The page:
So, without risking spoilers, let me just say this: Maslany, congratulations on your Emmy! It is well deserved.

New portable housing for domestic abuse survivors and their families

Imagine packing your belongings in the middle of the night and waking your children to escape the place you call home. Frightened and without any place to go, 3,491 women and 2.724 children arrive at the doorsteps of emergency domestic abuse shelters each night. About 300 of those women and children are turned away.

Once they actually get up the courage to leave their abusers, survivors of domestic abuse and their families face a number of challenges. They must find a safe place to go, obtain a new home and all while living with the fear that their spouse is trying to find them. The government of Canada and Ontario are trying to help the situation by investing $20 million over two years into the Survivors of Domestic Violence Portable Housing Benefit Pilot project. The pilot project will provide 1000 survivors of domestic violence per year with immediate affordable housing.

As is stands, when women and their children find temporary housing in an emergency shelter it can take several months to find another place to live. Going back home is often not an option. This leaves families stranded in very unstable living situations. Domestic abuse survivors are placed on the waitlist for rent-geared-to income and must wait for social housing to become available. Though domestic abuse victims are given priority on the waitlists, the state of social housing waitlists in Canada leaves many of these families stranded for months.

It also leaves the victim of abuse in a vulnerable situation because they don’t have access to permanent housing. In Canada, 26 per cent of women who are murdered by their spouse have left the relationship and half of these women are killed within two months of leaving their abuser. Women are also six times more likely to be killed by an ex-partner than a current partner, placing the victims in a vulnerable situation after leaving their abuser. Women and children are still in danger after leaving an abusive partner, and obtaining safe housing is paramount for their safety.

The federal and provincial government are taking steps in providing better resources for domestic abuse survivors and the affordable housing situation. Though the new pilot program is a step in the right direction, more efforts to provide victims of domestic abuse with optimal support is of upmost importance.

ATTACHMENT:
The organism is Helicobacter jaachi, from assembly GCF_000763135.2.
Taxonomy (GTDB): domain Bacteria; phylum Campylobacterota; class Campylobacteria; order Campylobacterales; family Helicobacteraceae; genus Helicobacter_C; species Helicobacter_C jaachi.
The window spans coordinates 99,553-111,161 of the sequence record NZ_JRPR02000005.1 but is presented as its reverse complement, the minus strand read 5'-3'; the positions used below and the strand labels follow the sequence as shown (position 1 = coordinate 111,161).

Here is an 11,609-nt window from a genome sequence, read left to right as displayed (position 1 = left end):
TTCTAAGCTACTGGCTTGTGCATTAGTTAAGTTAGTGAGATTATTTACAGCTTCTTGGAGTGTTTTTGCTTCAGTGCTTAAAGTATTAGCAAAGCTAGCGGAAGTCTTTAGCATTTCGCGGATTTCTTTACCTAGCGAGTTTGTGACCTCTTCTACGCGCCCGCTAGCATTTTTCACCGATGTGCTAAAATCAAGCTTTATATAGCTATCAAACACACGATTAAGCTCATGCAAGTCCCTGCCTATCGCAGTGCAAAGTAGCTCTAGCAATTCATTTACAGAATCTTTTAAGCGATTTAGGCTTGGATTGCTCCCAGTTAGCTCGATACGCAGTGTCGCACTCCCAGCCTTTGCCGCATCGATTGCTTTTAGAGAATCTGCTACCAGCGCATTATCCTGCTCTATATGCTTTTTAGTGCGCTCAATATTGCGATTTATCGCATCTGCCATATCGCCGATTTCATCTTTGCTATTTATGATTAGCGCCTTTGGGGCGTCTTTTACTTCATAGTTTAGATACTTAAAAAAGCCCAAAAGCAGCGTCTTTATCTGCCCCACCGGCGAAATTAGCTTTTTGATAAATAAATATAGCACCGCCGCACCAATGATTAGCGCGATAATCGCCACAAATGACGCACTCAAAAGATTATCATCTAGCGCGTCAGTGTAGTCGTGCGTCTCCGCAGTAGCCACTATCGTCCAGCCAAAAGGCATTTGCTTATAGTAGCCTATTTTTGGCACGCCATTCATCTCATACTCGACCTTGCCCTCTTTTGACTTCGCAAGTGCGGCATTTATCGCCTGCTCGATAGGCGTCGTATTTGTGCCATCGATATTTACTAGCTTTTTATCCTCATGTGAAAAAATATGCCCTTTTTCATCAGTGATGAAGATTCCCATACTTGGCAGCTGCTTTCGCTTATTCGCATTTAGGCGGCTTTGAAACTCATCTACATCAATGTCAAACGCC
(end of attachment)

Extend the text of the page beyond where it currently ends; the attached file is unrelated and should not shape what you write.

Premier Wynne shows what female leadership can do for climate

This week has been a whirlwind for the provincial government. Ontario Premier Kathleen Wynne’s is in Mexico City to discuss environmental and international relations, all the while promoting women within these industries.

The premier made the trek down south to discuss the importance of climate change and the economy with Mexican leaders, exporters, and potential investors and to host the first-ever Women in Leadership Climate Change Panel Discussion. The participants of this panel discussed the role that women can play in the economic transition to a low-carbon economy and explored the unique experiences of the Indigenous people in the fight against climate change.

Several other prominent women leaders were present as well, including the Executive Secretary of the United Nations Framework Convention on Climate, Her Excellency, Patricia Espinosa. Espinosa was elected executive secretary in May 2016 at the Paris Climate Change Conference. She is originally from Mexico and has worked in foreign affairs between the Americas for several years. Espinosa was joined on the panel by Tanya Muller Garcia, the Minister of the Environment of Mexico City. Garcia actively promoted cycling programs throughout Mexico City and played a large part in integrating the region’s transit system.

Wynne has had a large impact on the climate change agenda in Ontario, most recently with her adoption of cap and trade in Ontario. Part of her agenda in Mexico is to promote an open trade relationship with Mexico City, who has recently adopted a pilot project cap and trade program themselves. An interworking relationship of cap and trade with Mexico would have a significant economic impact on Ontario’s new climate change incentive, and would integrate will with the programs in California and Quebec. Recently, cap and trade has come under fire because Quebec and California have failed to sell all of their emissions, leaving both governments in debt. Many worry Ontario will suffer the same fate.

The climate change conference is a good opportunity for Wynne to show that Ontario is not concerned with the xenophobic agenda that Trump followers and the US is currently leading towards, and is instead open to creating trade partnerships involving climate change. It is inspiring to see a representative of the Canadian political fabric represent women interests, tackling environmental concerns, and promoting healthy international trade relations in the midst of struggling global unity.

It is easy to see this week as a win for Wynne.